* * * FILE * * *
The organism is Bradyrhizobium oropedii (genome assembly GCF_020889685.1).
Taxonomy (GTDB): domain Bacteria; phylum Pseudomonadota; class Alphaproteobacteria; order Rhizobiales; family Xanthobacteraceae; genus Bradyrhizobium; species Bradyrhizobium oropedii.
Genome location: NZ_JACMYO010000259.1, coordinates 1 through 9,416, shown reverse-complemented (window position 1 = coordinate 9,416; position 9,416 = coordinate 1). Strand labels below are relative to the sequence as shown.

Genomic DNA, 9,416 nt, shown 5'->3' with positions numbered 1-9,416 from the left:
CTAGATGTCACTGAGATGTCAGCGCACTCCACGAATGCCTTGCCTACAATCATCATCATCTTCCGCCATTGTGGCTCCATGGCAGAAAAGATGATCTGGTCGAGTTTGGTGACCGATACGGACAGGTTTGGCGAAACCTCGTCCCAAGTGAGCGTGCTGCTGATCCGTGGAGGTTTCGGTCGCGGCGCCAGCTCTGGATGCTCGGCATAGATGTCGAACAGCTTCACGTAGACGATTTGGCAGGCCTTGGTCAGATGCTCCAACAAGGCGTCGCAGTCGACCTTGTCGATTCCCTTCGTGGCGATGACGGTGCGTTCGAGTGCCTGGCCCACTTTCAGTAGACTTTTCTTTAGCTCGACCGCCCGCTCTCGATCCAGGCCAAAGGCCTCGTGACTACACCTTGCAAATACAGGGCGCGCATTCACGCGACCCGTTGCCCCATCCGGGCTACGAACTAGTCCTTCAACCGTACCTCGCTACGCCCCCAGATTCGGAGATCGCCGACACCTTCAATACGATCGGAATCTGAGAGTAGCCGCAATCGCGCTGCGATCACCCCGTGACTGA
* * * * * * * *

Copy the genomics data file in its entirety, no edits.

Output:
The organism is Bradyrhizobium oropedii (genome assembly GCF_020889685.1).
Taxonomy (GTDB): domain Bacteria; phylum Pseudomonadota; class Alphaproteobacteria; order Rhizobiales; family Xanthobacteraceae; genus Bradyrhizobium; species Bradyrhizobium oropedii.
Genome location: NZ_JACMYO010000259.1, coordinates 1 through 9,416, shown reverse-complemented (window position 1 = coordinate 9,416; position 9,416 = coordinate 1). Strand labels below are relative to the sequence as shown.

Genomic DNA, 9,416 nt, shown 5'->3' with positions numbered 1-9,416 from the left:
CTAGATGTCACTGAGATGTCAGCGCACTCCACGAATGCCTTGCCTACAATCATCATCATCTTCCGCCATTGTGGCTCCATGGCAGAAAAGATGATCTGGTCGAGTTTGGTGACCGATACGGACAGGTTTGGCGAAACCTCGTCCCAAGTGAGCGTGCTGCTGATCCGTGGAGGTTTCGGTCGCGGCGCCAGCTCTGGATGCTCGGCATAGATGTCGAACAGCTTCACGTAGACGATTTGGCAGGCCTTGGTCAGATGCTCCAACAAGGCGTCGCAGTCGACCTTGTCGATTCCCTTCGTGGCGATGACGGTGCGTTCGAGTGCCTGGCCCACTTTCAGTAGACTTTTCTTTAGCTCGACCGCCCGCTCTCGATCCAGGCCAAAGGCCTCGTGACTACACCTTGCAAATACAGGGCGCGCATTCACGCGACCCGTTGCCCCATCCGGGCTACGAACTAGTCCTTCAACCGTACCTCGCTACGCCCCCAGATTCGGAGATCGCCGACACCTTCAATACGATCGGAATCTGAGAGTAGCCGCAATCGCGCTGCGATCACCCCGTGACTGA